Around mile 3 or 4 I started to not feel well.  My stomach was so grumbly and slightly nauseous feeling.  Did I eat too much?  Not enough? Was it the heat? I was so frustrated because the rest of my body felt fine! I definitely walked more than I wanted to, stopped at a couple of water stations, and a porta potty, all in hopes to make the icky feeling go away.  But no such luck.  I don’t think the fact that the course was full of twists and turns made me any more confident in myself either.  I had read on other blogs about people that participated in races where the different distances split off at certain points (which this one did), and people either ended up running too much or two little because of missed turns.  In the back of my head was always the feeling of “maybe I was supposed to go that way?” – which was easy to do because the course was filled with many non-race participants (because it was on a public path) so it would’ve been easy to just accidentally follow the wrong person around a corner.  I wasn’t feeling SO bad that wanted to drop out, so I knew I just had to suck it up and do my best to finish.  After all, that was my only goal anyways!


After that mental and physical struggle, I tried to really concentrate on my music and the lakefront scenery in an effort to distract myself. Around mile 5 or so, things started to get better.  I think that once I realized that I had already run farther than I ever had, and felt generally good, I was pretty pumped to give it my all the last mile.  Once the adrenaline took over, my stomach ache went away (temporarily) and I was running like I wish I had the entire race!

It was a bit of a struggle at points, but I did it, I finished! 6.2 miles.  A record distance for me, and the longest amount of time I’ve ever run. It may not have been the most awesome race, but I feel pretty good about it.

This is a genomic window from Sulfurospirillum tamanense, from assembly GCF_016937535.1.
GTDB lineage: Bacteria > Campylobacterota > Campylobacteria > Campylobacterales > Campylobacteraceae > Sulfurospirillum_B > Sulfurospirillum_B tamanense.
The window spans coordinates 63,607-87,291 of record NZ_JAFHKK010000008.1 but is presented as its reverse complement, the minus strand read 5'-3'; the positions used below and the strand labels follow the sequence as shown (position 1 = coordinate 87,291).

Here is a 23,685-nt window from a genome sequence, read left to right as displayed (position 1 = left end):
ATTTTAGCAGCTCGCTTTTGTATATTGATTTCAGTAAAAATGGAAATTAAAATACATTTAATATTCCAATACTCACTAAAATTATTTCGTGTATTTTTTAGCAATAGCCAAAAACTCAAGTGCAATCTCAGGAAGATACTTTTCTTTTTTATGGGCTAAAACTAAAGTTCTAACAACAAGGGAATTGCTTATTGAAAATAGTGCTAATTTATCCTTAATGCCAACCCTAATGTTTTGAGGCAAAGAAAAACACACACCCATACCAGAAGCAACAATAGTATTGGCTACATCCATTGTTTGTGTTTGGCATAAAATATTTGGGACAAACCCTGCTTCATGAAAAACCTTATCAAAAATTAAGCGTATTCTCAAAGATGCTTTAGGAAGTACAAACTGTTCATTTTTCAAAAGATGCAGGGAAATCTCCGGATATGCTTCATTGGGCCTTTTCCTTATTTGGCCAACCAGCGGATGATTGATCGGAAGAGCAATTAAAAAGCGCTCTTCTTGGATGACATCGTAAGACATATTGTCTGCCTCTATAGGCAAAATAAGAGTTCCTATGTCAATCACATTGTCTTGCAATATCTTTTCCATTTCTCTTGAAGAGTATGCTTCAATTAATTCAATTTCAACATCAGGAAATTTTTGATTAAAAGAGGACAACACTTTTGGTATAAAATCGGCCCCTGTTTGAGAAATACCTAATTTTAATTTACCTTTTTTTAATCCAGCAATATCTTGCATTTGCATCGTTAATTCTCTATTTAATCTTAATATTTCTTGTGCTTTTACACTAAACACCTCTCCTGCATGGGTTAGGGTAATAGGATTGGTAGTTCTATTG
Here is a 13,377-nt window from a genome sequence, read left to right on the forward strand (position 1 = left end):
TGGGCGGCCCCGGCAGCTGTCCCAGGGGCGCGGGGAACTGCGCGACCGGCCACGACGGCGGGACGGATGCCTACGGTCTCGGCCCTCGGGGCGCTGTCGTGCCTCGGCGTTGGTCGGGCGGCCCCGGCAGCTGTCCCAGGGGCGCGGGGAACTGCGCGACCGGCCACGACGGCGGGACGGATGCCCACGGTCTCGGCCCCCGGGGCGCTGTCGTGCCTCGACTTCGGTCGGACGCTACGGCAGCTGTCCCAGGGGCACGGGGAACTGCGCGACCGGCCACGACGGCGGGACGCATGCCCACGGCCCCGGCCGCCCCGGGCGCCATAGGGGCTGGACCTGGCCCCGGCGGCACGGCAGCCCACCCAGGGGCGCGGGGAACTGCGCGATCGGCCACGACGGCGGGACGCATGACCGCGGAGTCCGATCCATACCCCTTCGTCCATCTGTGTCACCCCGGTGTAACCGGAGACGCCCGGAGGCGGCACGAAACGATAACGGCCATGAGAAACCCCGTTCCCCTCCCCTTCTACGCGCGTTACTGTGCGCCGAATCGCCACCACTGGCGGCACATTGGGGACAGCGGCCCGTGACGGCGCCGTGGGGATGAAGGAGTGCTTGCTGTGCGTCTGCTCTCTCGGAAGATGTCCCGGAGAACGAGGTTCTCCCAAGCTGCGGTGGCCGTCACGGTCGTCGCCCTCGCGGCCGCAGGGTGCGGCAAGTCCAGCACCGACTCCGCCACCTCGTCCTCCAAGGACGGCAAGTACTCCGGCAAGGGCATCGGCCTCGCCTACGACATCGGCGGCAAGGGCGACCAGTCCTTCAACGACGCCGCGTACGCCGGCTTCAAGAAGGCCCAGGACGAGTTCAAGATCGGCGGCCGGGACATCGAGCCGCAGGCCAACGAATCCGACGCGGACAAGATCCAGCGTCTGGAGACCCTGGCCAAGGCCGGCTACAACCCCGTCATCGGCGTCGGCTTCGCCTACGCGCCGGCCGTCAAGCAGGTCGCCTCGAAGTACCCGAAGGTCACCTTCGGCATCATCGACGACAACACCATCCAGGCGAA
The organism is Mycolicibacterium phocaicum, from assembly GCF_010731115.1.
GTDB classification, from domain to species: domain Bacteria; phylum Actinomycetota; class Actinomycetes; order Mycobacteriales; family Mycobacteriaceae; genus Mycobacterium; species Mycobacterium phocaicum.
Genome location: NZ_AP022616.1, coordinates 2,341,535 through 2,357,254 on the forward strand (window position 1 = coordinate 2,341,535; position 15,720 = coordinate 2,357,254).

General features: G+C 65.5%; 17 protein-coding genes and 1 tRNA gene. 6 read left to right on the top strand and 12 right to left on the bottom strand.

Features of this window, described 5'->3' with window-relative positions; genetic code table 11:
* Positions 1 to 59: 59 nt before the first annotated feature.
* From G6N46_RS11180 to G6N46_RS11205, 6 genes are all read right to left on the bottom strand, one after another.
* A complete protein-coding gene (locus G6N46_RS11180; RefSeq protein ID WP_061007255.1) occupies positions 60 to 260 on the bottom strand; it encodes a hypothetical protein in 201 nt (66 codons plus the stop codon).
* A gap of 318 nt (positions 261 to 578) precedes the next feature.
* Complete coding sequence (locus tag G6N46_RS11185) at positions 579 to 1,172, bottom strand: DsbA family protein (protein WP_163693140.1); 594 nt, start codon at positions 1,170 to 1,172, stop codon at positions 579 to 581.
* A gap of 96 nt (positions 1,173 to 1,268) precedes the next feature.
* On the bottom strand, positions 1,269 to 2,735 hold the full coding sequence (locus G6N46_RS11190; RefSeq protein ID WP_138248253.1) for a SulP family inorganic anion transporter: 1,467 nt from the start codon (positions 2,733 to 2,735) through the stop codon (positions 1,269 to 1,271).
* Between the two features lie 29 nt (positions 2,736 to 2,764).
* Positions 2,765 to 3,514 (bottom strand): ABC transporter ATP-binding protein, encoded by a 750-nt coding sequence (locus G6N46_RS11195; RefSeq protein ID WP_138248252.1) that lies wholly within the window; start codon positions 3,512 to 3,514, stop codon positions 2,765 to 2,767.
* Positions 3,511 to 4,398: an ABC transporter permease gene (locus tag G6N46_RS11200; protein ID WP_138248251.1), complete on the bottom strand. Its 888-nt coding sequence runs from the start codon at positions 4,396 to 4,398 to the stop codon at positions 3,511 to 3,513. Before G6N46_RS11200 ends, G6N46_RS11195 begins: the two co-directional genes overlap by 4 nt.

15 Responses

  1. And I was so proud of you-especially knowing the struggles now!

  2. Hooray!! So proud of you 🙂 And glad you found a bit of a burst at the end. It always helps me to not feel miserable afterwards 🙂 xo

  3. Way to go! Especially getting past the struggles!

  4. Congrats, hon! So proud of you for stepping out of your comfort zone and signing up in the first place, then for finishing despite that inevitable mental/physical game that is running. You should be so proud!

  5. Congrats Kelly!! I wish I could have run that–the course sounds beautiful! I didn’t realize it was so twisty though. I hate that feeling of wondering if you’re going the wrong way, and those splits for different race lengths are always a little scary even if you’re confident you’re in the right lane! Sounds like you handled it well, despite the tummy trouble–good for you!!!

  6. […] After the race (and after a much needed nap) my family and I headed to Old Town.  (My brother lives in the city, and my parents were in for the weekend) I had never been to Old Town before, so I was excited to see a different part of Chicago.  We were headed to Old Town to see a show at The Second City.  I’d never been there before, so I was pretty excited to see the show.  In case you aren’t familiar, The Second City Chicago is where famous names like John Belushi, Stephen Colbert, and Tina Fey (among MANY others) got their start. We went to see The Best of The Second City show, which is a show filled with sketch comedy and improv, similar to that of Saturday Night Live.  The show was really good.  It was very Chicago-centric – lots of jokes about the Cubs, and Chicago politicians – so if you weren’t from the area I’m not sure it would’ve been as funny.  As I watched I definitely thought about how some of the actors remind me of others, and how fun it would be to see them in bigger shows (like SNL) in the coming years. […]

  7. […] was also the week that I was in Chicago for the Zooma 10k! (My recap is here)  I did a separate insert for […]

  8. […] I was in Chicago last time was to go to a couple of trade shows for work.  After a busy Saturday racing, and then checking out Old Town, Sunday was filled with work.  I had some time for lunch in between […]

  9. […] run a handful of races.  And only a couple of those handful were actual, timed, races. (Crazylegs, Zooma 10k) Even with the little experience I have though, I know that I have not found a race day routine […]